Thiruvananthapuram, May 31: When we talk about the rights and safety network available for women professionals--be it a domestic help or a software professional--well many would say, even if not vocally, that every industry (be it recognised or unrecognised) is mostly dominated by males and thus exist large-scale patriarchy and sexism.
Now, how do we fight against the existing system and try to provide equal rights and safety measures to women workers?
It seems the Malayalam movie industry has found a solution to it. The women professionals, right from actors, screenplay writers, editors, singers and technicians, to name a few, have recently formed an organisation called--Women in Cinema Collective.
The idea behind the formation of the women club is to address various issues faced by women professionals in the industry and find a solution to the everyday problems.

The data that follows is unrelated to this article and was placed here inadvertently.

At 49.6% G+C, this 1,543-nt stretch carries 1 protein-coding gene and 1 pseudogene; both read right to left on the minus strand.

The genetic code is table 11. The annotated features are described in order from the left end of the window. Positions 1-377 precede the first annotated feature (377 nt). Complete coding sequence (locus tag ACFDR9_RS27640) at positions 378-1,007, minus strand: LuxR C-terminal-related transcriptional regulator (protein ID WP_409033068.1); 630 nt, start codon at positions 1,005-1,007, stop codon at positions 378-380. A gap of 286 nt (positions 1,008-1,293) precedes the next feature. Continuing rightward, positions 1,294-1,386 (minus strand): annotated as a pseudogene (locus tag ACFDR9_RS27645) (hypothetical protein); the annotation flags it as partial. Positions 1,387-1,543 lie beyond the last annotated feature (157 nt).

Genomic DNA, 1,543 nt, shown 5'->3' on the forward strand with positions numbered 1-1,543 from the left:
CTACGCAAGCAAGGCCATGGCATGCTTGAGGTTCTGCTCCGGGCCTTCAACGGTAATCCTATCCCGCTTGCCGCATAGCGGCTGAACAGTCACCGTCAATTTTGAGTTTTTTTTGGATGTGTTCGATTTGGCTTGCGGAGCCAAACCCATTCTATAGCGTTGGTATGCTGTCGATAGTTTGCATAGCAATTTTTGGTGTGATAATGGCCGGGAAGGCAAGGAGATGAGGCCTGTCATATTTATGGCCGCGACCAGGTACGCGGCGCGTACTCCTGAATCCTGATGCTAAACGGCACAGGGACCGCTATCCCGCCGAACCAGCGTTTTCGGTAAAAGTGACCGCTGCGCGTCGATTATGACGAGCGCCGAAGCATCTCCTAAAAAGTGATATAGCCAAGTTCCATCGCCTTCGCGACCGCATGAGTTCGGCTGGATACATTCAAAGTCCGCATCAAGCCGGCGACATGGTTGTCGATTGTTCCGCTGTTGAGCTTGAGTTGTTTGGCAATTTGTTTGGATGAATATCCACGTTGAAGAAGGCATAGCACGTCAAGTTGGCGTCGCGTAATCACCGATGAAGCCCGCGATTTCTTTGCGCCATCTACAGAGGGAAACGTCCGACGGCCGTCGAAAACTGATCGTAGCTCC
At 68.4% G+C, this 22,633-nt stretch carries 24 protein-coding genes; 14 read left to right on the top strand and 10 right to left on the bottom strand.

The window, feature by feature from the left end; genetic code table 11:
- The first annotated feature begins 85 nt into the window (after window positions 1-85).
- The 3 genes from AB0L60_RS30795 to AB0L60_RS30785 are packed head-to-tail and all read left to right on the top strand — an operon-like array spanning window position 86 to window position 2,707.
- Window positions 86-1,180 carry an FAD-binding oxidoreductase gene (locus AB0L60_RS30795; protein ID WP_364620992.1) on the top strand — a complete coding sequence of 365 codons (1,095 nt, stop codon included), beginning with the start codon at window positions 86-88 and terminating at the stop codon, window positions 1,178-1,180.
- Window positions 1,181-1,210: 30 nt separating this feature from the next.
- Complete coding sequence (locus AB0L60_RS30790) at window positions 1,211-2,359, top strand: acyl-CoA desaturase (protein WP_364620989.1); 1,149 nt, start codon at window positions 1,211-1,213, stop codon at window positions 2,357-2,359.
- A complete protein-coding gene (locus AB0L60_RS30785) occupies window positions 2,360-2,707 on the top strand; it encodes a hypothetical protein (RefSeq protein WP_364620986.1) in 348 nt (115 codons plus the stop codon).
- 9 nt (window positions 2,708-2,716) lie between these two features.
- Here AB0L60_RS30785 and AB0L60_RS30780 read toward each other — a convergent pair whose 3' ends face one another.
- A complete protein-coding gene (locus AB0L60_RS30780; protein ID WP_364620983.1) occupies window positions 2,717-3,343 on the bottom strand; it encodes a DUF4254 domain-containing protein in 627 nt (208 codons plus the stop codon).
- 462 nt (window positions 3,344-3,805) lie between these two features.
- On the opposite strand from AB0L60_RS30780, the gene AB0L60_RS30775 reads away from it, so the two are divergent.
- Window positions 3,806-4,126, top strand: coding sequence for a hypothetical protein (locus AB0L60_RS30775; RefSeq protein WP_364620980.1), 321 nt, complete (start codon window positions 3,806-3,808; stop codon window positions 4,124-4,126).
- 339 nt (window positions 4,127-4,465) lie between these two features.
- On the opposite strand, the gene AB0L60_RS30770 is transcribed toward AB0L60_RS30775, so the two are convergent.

The WCC formally came into existence on May 18 and the small but meaningful event was attended by Kerala Chief Minister Pinarayi Vijayan. Now, what lead to the formation of the unique club?
It's not that the women professionals in the Malayalam film industry have started facing harassment and discrimination in recent times only. Like many incidents, here also there was a trigger point.
The horrific episode of kidnapping and molestation of a popular actress inside a car by her driver in February finally led to the formation of the women collective.
During their meeting with the Kerala CM, the members of the WCC put forward various demands. Some of the keys demands are the formation of an anti-harassment cell during film production, an increased representation of women on movie sets, equal rights to women workers, safe working environment for female artists and technicians and maternity benefits for its members.
The collective also want the state government to conduct a study on the problems faced by women in the industry and provide legal measures that will be binding across the board.
Talking about the latest initiative, veteran actress and director Revathy told HuffPost, "Our film industry is not structured. Our work is not time or space-bound. All we [in the WCC] are trying to do is find dignity for women in the industry." "Women in Cinema Collective is different from the existing associations, in that it is by women, for women."